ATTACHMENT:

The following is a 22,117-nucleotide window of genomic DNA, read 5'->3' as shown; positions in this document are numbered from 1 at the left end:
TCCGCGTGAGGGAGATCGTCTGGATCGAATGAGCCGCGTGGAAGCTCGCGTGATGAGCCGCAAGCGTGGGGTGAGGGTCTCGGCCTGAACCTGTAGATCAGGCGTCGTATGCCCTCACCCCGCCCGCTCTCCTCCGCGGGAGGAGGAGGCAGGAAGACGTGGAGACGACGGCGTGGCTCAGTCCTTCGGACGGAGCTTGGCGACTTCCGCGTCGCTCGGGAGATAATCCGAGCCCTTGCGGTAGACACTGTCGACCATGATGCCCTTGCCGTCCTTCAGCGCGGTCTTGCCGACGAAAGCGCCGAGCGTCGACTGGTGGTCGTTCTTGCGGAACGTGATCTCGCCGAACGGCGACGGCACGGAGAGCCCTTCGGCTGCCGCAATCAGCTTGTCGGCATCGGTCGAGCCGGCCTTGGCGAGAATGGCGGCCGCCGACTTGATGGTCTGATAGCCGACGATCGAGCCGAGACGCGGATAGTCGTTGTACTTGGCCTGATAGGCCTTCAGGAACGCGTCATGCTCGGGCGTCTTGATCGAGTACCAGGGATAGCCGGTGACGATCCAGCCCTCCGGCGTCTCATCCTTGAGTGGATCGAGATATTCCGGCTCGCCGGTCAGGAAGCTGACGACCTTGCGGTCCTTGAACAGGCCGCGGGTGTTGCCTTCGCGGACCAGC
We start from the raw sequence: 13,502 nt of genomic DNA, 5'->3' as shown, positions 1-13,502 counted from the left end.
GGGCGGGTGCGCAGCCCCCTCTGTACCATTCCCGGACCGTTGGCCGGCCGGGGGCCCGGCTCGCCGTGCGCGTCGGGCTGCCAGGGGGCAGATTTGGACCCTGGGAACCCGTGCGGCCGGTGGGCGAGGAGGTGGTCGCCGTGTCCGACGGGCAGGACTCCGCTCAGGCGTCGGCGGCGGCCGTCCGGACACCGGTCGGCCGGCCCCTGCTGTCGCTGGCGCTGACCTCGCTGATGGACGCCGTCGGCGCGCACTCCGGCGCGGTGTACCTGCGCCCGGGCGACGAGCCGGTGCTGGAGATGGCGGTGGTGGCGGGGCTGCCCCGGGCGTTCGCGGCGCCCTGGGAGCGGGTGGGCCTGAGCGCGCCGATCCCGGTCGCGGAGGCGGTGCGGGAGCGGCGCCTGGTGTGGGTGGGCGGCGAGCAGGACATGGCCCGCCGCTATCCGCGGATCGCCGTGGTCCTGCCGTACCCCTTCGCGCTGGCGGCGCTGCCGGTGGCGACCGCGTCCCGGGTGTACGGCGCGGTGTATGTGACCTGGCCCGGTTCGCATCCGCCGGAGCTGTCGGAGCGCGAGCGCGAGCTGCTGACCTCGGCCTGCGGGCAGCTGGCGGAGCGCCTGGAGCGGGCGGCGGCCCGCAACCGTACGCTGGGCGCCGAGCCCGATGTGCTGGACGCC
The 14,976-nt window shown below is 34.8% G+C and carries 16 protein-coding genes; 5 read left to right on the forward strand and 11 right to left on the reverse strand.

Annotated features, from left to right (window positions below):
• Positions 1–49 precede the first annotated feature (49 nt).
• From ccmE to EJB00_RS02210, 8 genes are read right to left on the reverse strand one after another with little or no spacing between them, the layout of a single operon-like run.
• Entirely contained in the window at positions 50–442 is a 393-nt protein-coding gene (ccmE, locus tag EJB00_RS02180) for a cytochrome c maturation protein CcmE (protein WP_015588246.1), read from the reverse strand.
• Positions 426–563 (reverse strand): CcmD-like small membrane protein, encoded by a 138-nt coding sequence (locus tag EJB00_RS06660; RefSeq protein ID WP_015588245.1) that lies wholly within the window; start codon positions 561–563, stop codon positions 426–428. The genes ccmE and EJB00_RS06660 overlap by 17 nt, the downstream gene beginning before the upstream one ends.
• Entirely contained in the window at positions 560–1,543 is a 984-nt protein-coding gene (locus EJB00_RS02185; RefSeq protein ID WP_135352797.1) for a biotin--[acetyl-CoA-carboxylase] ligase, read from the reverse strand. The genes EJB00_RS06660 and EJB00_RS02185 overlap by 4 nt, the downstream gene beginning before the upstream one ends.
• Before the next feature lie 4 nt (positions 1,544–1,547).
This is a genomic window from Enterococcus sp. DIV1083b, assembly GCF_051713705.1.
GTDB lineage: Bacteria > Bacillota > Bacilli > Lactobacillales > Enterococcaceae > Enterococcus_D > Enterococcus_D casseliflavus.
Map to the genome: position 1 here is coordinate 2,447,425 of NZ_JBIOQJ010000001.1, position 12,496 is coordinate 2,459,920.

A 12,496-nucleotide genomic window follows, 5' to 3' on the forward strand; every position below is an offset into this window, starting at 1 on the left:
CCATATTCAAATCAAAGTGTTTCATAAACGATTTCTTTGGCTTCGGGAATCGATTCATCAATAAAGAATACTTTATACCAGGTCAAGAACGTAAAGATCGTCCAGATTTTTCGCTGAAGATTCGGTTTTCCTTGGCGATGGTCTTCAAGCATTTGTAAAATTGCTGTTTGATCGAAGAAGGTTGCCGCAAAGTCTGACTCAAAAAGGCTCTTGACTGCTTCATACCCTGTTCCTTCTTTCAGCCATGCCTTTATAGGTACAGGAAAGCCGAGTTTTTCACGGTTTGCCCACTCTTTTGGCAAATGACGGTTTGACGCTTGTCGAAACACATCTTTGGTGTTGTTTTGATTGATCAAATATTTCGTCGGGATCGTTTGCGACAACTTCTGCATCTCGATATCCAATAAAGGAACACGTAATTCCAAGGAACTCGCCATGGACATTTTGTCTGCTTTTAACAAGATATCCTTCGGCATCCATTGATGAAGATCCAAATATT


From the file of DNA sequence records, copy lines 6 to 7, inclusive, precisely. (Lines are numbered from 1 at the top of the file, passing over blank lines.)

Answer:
Annotated features, from left to right (window positions below):
• Positions 1–49 precede the first annotated feature (49 nt).